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Basic principles of heredity

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Dalhousie University
BIOL 2030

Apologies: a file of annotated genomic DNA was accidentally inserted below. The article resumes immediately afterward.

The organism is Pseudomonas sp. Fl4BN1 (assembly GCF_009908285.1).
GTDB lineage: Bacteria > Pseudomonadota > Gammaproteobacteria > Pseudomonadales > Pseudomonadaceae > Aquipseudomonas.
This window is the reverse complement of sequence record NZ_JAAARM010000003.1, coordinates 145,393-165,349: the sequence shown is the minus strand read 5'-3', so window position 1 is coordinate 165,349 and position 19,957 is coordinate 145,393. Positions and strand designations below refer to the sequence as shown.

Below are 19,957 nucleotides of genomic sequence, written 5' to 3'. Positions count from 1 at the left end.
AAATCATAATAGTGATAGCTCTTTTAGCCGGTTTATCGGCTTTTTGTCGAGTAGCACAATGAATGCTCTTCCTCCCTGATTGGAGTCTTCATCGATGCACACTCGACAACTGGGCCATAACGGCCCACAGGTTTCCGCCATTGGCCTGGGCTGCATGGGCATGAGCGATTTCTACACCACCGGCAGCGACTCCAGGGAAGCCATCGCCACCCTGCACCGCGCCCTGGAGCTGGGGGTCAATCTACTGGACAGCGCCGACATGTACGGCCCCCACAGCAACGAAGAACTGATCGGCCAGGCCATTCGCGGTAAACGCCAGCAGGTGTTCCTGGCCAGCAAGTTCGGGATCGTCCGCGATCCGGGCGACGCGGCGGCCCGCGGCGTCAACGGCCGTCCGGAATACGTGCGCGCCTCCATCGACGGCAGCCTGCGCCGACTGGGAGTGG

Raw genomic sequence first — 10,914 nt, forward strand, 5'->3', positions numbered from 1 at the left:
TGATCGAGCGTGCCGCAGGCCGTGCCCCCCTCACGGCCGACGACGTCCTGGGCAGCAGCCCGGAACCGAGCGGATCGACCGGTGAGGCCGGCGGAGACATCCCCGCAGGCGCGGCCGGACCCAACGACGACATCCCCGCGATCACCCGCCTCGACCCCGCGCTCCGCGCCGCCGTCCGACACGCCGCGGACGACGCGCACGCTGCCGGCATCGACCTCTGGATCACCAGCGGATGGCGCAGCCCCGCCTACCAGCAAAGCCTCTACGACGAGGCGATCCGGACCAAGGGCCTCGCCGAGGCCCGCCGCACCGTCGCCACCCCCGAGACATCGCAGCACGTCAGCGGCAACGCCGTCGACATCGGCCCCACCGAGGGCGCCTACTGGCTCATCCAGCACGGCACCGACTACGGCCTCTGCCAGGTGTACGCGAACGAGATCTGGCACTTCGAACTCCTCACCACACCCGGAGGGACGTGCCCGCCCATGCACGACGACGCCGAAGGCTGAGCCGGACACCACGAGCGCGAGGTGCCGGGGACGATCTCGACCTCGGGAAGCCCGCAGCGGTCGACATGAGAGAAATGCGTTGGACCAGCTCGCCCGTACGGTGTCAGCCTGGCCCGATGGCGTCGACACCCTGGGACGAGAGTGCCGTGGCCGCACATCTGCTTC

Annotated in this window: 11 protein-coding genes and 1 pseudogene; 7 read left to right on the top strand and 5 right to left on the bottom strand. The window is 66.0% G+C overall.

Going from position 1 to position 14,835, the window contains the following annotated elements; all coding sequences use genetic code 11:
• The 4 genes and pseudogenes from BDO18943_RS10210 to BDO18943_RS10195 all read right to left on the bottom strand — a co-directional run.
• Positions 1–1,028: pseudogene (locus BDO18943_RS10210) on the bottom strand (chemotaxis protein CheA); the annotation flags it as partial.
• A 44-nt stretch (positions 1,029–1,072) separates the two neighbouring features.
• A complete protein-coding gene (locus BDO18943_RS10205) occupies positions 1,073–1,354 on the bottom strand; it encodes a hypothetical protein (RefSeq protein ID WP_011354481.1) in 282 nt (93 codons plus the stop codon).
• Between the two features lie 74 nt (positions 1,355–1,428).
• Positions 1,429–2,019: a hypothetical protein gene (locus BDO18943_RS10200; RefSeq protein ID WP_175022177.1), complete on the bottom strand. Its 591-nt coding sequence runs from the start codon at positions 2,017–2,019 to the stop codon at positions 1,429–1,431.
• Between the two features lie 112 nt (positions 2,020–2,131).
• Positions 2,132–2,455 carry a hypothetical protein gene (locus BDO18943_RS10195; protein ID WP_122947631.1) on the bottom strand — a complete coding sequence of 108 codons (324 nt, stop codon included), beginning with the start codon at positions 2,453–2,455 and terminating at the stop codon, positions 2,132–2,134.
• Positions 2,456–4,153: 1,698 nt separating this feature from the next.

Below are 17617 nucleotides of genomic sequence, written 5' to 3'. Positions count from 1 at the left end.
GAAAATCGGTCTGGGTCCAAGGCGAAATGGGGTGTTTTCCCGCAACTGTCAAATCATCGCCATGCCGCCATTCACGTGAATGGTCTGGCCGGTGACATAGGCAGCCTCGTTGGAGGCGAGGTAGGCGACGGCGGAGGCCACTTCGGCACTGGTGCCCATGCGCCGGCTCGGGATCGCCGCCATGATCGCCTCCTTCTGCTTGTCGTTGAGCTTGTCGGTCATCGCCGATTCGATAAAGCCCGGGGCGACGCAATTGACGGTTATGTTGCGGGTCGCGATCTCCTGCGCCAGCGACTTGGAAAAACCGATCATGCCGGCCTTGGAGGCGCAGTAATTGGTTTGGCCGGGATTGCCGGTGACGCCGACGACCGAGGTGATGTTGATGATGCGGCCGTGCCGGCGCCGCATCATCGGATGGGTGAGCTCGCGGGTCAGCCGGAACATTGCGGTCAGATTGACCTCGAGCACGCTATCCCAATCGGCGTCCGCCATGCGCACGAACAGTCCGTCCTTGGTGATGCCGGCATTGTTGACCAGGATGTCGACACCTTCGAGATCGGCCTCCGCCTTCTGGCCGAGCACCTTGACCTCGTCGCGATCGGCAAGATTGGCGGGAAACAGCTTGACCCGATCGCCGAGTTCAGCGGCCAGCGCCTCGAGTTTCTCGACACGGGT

January 10th (lecture 3) Basic principles of heredity Mendel's work Laid foundation of the science of genetics by discovering principles of transmission of hereditary traits from generations to generations In 1854, he began a series of cross- breeding experiments with the garden pea to learn about the mechanisms of heredity Published his findings in 1866 Rediscovery of Mendel's principles of heredity by 3 scientists in 1900's Mankind knew by this time that they was some sort of hereditary nature of traits Tried to understand how heredity worked Set up to do systematic series of cross-breeding experiments with the garden pea Mendel used crosses of true-breeding varieties homozygous for the gene(s) controlling the traits The traits that he studied had 2 forms (= 2 phenotypes) and they happen to have a simple genetic basis Used true breeding variety (if you propagate this breed all the offsprings look like the parents - thy don't change) of peas - looked at 7 traits (had only 2 phenotypes) and they all happened to have simple genetic basis - excellent model species cross breeding - know definition Alot of plants have both female and male organs and they're self fertilized --- he didn't want this he wanted cross- breeding - cut out all pollen parts and took the pollen parts from another plant and looked at the pea he was getting Monohybrid crosses - Mendel's first law (principle of segregation) Crosses between 2 individuals that differ by 1 trait - derived 1st rule - principle of segregation F1 - first felio generation P - parental generation F1 - self fertilize to get an F2 -- 3/4 round and 1/4 wrinkled that wasn't present in the F1 generation - it re-appeared Concluded that this phenotype was controlled by 2 factors 1 coming from male plant and another from the female 2 forms (alleles) 1 form coding for round and 1 form coding for wrinkle phenotype round form was dominant over the other one Gene: an inherited factor that determine a trait/characteristic Genes exist in different forms called alleles, found at the same specific place on the chromosome (locus). Different alleles can code for different forms of the traits (different phenotypes) The genotype is the set of alleles of an individual (2 alleles at one locus for diploid organisms).An individual possessing 2 identical alleles is homozygous at that locus; it is heterozygous if it possesses 2 different alleles at that locus Genotype - 2 one from mother and 1 from after (generic composition) true breeding round seed in homozygous zygote with carry either a big R or a big R F1 - all individuals are heterozygous (all look round) Now this individual can produce 2 types of gametes (R or r) Self fertilization = four combinations RR, rr, Rr, Rr F2 - 1/4 RR etc Mendel's first law (principle of segregation) The two members of the gene pair (alleles) segregate from each other in the formation of gametes - half the gametes carry one allele and the other half carry the other allele Link with previous lecture. Remember that genes are on chromosomes. The specific location of a gene on the chromosome is called its locus. Gene segregation (separation) parallels the separation of homologous pairs of chromosomes at anaphase I of meiosis (He also proposed the concept of dominance) All do to meiosis Crossing over - how do we still end up with the same combination 2 R and 2 r? The locus is the only thing we're interested in and that doesn't change and therefore crossing over doesn't change the results - we have 50/50 chance of getting each allele Confirming the principle of segregation Mendel noted the same results (3:1 ratio in the F2) for crosses with all seven characters He performed reciprocal crosses and obtained the same results Mendel also did some crosses to confirming his postulated principle of segregation Selfcrosses of F2 --- 1/4 RR; 1/2 Rr /// 1/4 rr = 3/4 round and 1/4 wrinkled) F2 wrinkled should be true breeding - should only give wrinkled Testcross A testcross is the cross of an individual of unknown genotype (usually with the dominant phenotype), with a k
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